I hate commitment. It’s terrifying! Failing to keep a commitment devastates me, no matter how small. So, I shy away from it. I procrastinated all day about accepting Jeff Goins’s 30 day #My500Words writing challenge for the month of January, because I figured if I waited long enough, it would be too late to commit and then I couldn’t fail. One way to avoid being a failure is to not commit—just don’t take the risk. Right? Wrong.

The Bible admonishes us to count the cost, to consider if we are able to complete a task before we begin and to let our yea be yea and our nay be nay. We should have  reverence for commitment, but there’s a difference between responsibly considering decisions and living in neutral. Neutral often slides into reverse motion

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You can choose to live a reactive or proactive life. God calls us to action and faithful stewardship of our talents and abilities. Passivity is an action. We are responsible for the results of our indecision. We either pursue God and His call for our lives or neglect it. Inaction is an action; indecision is a decision. No risk, no gain. Guaranteed.

In an effort to feel more secure and protect myself from failure, I wrote my first 500 words before typing, “I’m in,” and accepting the challenge—at the last minute. So how did I do? I failed. I missed three days and many days I fell short of the 500 words, but on others, I exceeded it. But there is a difference between failing at something and being a failure. Failing doesn’t necessarily identify you as a failure. It could just mean you tried and as Thomas Edison said, figured out many ways how not to do something, which is often the route to finally achieving a goal or overcoming an obstacle.

So, what really is the battle here? Am I afraid of commitment, or failure? Or am I just a control freak? The answer is yes. If I stay in my comfort zone I don’t need faith. It’s not a risk if I know the outcome, or don’t need a miracle, or if I can do it in my own strength, or have all the answers up front. I like the sure thing, the guarantee. But if I don’t reach beyond my own abilities, I will miss the chance to see God work with me, through me and move on my behalf. My mess yielded to Jesus is a chance for God’s miracles. My obstacles are God’s opportunities.

I’m often hard on myself when I feel I’ve let myself, others and most importantly, God, down. Even though I want and need input to grow, sometimes it’s so hard to receive criticism from others because I’ve done such a good job of beating myself up already. That’s an issue with Grace. God says in His Word that His mercies are new every morning.

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Let your trials and failures refine you and let God define you.

Sometimes it’s the process of the struggle that builds the strength to accomplish the task. The only real failures are those who do nothing or quit at their calling.

Sometimes what we think of as failure is God’s strength and endurance training, equipping us to help others.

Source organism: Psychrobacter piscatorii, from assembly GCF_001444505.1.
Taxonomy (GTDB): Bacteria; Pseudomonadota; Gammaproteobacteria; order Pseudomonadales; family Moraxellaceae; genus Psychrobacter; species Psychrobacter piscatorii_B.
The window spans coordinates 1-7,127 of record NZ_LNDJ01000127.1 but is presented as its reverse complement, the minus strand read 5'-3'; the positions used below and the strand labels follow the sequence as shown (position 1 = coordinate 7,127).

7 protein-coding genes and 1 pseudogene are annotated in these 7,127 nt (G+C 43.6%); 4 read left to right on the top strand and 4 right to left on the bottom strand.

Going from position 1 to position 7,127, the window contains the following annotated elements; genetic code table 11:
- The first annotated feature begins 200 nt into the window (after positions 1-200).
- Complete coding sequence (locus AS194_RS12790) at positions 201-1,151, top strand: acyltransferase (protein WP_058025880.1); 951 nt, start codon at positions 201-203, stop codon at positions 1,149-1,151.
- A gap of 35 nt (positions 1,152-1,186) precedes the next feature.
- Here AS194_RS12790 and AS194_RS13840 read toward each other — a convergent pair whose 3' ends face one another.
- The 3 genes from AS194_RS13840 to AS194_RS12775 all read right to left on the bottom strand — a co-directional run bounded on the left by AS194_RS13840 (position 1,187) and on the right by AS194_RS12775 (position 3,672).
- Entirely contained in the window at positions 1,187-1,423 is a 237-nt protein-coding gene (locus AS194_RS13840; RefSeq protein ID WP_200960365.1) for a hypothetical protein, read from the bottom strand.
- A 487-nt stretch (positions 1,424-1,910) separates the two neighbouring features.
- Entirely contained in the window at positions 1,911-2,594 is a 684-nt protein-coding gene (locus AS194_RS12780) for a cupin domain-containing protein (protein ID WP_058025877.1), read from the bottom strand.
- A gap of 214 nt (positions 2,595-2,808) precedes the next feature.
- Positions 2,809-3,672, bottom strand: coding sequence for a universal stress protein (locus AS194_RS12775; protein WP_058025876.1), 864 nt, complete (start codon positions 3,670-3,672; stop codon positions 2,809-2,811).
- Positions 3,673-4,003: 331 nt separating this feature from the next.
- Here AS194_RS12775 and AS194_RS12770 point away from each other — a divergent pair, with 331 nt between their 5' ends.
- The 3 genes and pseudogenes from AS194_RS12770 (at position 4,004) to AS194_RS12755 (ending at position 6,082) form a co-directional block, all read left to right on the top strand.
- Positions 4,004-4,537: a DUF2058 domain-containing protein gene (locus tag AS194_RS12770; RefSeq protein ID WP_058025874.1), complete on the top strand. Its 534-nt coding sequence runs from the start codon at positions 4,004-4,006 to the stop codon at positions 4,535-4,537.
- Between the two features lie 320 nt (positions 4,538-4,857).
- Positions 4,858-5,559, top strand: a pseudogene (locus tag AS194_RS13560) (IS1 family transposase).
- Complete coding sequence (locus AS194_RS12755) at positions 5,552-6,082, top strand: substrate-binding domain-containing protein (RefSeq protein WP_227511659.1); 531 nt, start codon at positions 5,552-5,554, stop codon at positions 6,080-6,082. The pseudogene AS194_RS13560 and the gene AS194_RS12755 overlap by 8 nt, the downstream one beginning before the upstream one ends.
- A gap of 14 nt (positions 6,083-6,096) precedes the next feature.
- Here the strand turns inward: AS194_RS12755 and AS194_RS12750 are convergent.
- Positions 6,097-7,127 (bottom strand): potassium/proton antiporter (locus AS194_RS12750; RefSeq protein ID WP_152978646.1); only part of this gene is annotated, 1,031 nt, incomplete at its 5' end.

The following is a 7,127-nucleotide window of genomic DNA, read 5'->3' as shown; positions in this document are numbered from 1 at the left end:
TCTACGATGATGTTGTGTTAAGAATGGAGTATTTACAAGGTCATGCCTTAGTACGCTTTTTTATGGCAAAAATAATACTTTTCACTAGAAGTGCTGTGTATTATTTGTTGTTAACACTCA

Sometimes that good thing for us is failure, or setback, or discipline, or faith stretched until the midnight hour—and then the victory. Pray; wait on God, and when He says it’s time to move—move.

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When I depend on myself and my own abilities I fall short. The only sure thing is the Gospel. The only guarantee of success is to obey God and hitch our hearts, our hope, our destiny and eternity on Jesus. What matters is not my own or the world’s definition of success or failure, but God’s. God defines us by our identity with Him. I am His.

If God is asking you for something you can’t do then it’s God’s turn to do whatever it takes to accomplish His will and destiny for your life. — Pastor Chip Ganiear

And all that really matters is the will of God.

I’m going to fail sometimes. You’re going to fail sometimes. We will lose some battles, but I read the end of the story, and those who walk with Jesus win the war.

Pray. Persist. Prevail.

“I AM THAT I AM” beats “it is what it is” every time. — Pastor Chip Ganiear

Yet in all these things we are more than conquerors through Him who loved us. Romans 8:37 (NKJV)

We were made for Christ, to follow Him, to obey His Word and calling, to lean on His strength and grow in His grace.

He has called me to write for Him, and so, I write.

What about you?

Carrollton- Made for This

© 2018  Rachael M Colby     Tattoo It On Your Heart

Dear reader,

I’d like to invite you to read about our young friend, Alek’s, battle against Lymes disease. Please consider sharing on your social media and with friends, family and co-workers.

*Matching funds on new donations from February 1st- February 14th! Link to read his story or donate toward his ongoing treatment. the information on Lymes disease in this article by his mom is a good education on the disease and may be helpful to others battling it or with undiagnosed similar symptoms:

Click to read or donate here:  https://www.gofundme.com/aleks-battle-against-lymes